Extension Framework: HiveMQ has an open API and flexible extension framework that makes it possible to integrate chemical manufacturing IIoT machine, process, application, and supply chain data into existing enterprise systems. The extension framework allows developers to quickly create extensions for custom data processing, device authentication, and device authorization mechanisms. HiveMQ also provides a marketplace of pre-built extensions for Kafka, MongoDB, and other systems.

The HiveMQ Enterprise Extension for Kafka is particularly interesting for streaming chemical data analytics. Streaming analytics is useful in chemical manufacturing for use cases such as predicting product failures before it happens and real time plant monitoring to ensure worker safety. Apache Kafka is a popular open-source streaming platform widely used to share data between back-end systems and applications. The HiveMQ extension solves the difficulty of using Kafka for IIoT by seamlessly integrating MQTT messages into the Kafka messaging flow.

Full Support of MQTT 5: HiveMQ provides full support for MQTT 5, the most recent version of the MQTT protocol. MQTT 5 includes new features that make it easier to develop reliable systems and integrate the MQTT data into other systems and is the preferred choice for chemical manufacturing applications especially that need data to be highly available in a scalable manner.

HiveMQ is 100% compliant with all versions of the MQTT specification. MQTT 3 and MQTT 5 clients can communicate with HiveMQ simultaneously and all features such as topic wildcards, persistent sessions with offline queuing, retained messages, and quality of service levels are available at scale.

Sparkplug Technology Adds Additional Data Context to Chemical Manufacturing

MQTT technology is designed to push data to and from thousands of remote devices across numerous sites to the enterprise. Sparkplug is a technology that sits on top to add context to the data extending use cases. It is an open-source software specification that provides MQTT clients with a framework to integrate data and provide context by defining data models. HiveMQ is fully Sparkplug compliant.

In Sparkplug architecture, devices, EoN (Edge of Network) nodes, and the SCADA/IIoT hosts connect to a central MQTT broker to publish and subscribe to data. In addition to the MQTT broker, an infrastructure that uses Sparkplug consists of the following components:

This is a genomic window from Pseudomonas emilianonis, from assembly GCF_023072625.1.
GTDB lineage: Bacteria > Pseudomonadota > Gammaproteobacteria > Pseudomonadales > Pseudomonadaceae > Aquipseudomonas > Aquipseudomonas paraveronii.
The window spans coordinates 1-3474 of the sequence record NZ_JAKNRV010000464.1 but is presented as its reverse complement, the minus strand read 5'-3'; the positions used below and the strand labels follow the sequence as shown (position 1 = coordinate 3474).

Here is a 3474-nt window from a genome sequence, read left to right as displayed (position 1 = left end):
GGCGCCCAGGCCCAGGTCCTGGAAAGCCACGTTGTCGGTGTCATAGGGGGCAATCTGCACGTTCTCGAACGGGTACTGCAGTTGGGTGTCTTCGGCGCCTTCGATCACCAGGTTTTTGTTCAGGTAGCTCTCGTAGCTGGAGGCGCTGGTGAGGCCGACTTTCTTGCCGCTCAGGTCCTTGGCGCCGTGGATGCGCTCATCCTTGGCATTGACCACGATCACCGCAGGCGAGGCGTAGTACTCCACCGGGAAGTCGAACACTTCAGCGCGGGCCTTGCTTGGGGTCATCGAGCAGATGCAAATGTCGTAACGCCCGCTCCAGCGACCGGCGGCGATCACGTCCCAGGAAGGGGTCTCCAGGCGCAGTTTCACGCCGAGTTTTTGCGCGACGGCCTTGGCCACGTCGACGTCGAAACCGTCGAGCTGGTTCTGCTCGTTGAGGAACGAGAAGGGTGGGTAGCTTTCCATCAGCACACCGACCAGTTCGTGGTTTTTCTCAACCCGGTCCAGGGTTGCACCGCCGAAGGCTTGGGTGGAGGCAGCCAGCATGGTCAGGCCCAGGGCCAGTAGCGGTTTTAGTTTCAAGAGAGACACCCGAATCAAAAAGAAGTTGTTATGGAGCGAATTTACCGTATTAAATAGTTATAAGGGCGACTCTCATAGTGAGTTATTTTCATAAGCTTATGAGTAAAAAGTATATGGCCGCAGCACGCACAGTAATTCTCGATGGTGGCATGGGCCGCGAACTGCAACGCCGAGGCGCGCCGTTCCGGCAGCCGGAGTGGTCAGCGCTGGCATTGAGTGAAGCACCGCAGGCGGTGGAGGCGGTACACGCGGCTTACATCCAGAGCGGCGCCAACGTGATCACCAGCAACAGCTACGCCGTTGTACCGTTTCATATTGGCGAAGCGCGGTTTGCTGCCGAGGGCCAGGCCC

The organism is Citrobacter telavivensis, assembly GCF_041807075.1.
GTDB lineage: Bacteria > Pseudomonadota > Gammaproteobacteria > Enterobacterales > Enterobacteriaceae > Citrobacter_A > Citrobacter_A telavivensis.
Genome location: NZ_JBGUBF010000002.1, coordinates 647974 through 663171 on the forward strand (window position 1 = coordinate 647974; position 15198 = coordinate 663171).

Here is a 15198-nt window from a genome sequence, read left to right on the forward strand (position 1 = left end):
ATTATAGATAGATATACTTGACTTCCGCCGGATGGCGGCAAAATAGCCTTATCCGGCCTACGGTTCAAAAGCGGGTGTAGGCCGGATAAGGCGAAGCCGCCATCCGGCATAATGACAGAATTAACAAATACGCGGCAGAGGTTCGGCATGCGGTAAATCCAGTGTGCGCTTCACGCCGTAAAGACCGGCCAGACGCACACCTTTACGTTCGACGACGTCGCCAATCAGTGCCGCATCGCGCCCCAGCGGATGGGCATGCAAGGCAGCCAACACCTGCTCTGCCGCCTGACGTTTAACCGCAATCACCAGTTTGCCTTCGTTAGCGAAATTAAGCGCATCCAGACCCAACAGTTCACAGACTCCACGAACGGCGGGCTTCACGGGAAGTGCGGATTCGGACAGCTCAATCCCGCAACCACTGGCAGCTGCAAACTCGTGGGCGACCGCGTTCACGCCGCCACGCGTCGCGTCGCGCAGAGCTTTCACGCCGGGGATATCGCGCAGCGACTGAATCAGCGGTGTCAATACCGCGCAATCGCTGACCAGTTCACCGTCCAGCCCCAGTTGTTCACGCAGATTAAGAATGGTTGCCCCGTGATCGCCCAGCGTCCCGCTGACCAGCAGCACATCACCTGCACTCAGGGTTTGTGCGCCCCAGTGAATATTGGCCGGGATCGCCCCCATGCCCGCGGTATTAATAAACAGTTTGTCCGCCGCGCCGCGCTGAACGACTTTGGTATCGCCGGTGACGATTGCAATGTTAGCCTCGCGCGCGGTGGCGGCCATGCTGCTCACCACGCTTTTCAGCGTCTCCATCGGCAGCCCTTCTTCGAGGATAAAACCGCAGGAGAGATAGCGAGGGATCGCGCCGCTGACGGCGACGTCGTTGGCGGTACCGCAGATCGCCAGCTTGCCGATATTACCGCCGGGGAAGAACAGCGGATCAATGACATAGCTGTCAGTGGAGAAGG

1. The SCADA/IIoT host is the central application that system operators use to centrally manage and monitor the overall state of the chemical manufacturing systems from a remote location. This application interacts directly with the MQTT broker as a specific MQTT client. In contrast to a traditional SCADA system architecture, with Sparkplug the SCADA/IoT host is not responsible for directly establishing or maintaining connections to devices.

  2. EoN nodes play a crucial role in every Sparkplug infrastructure. Typically legacy infrastructures and chemical manufacturing devices subsystems are connected by EoN nodes to Sparkplug. It is common that, rather than a single machine publishing data, a sub system of machines in different sections of the factory are publishing data together. With Sparkplug, these could be part of an EoN and have a common data model to publish data. Legacy infrastructure elements can communicate with the EoN nodes via protocols such as OPC UA, Modbus, or proprietary PLC manufacturer protocols.The EoN node is responsible for managing its state and the state of the devices as well as receiving and sending data from the devices to the Sparkplug infrastructure.

  3. Devices and sensors are the backbones of IIoT in chemical manufacturing. In the context of Sparkplug, devices connect to the Sparkplug infrastructure via EoN nodes. Although most devices and sensors use protocols such as Modbus, OPC UA, and various other standardized or proprietary protocols, many vendors now offer native MQTT capabilities with their devices and sensors. If the MQTT-enabled device is already equipped with Sparkplug, it can participate directly in the infrastructure. In this case, the device identifies itself as an EoN node for the Sparkplug infrastructure. A connection to the EoN node must still be established if the device supports standard MQTT without Sparkplug detection.

MQTT applications, or secondary applications, are components that participate in Sparkplug communication and can generate and process MQTT messages but are not the SCADA / IIoT host.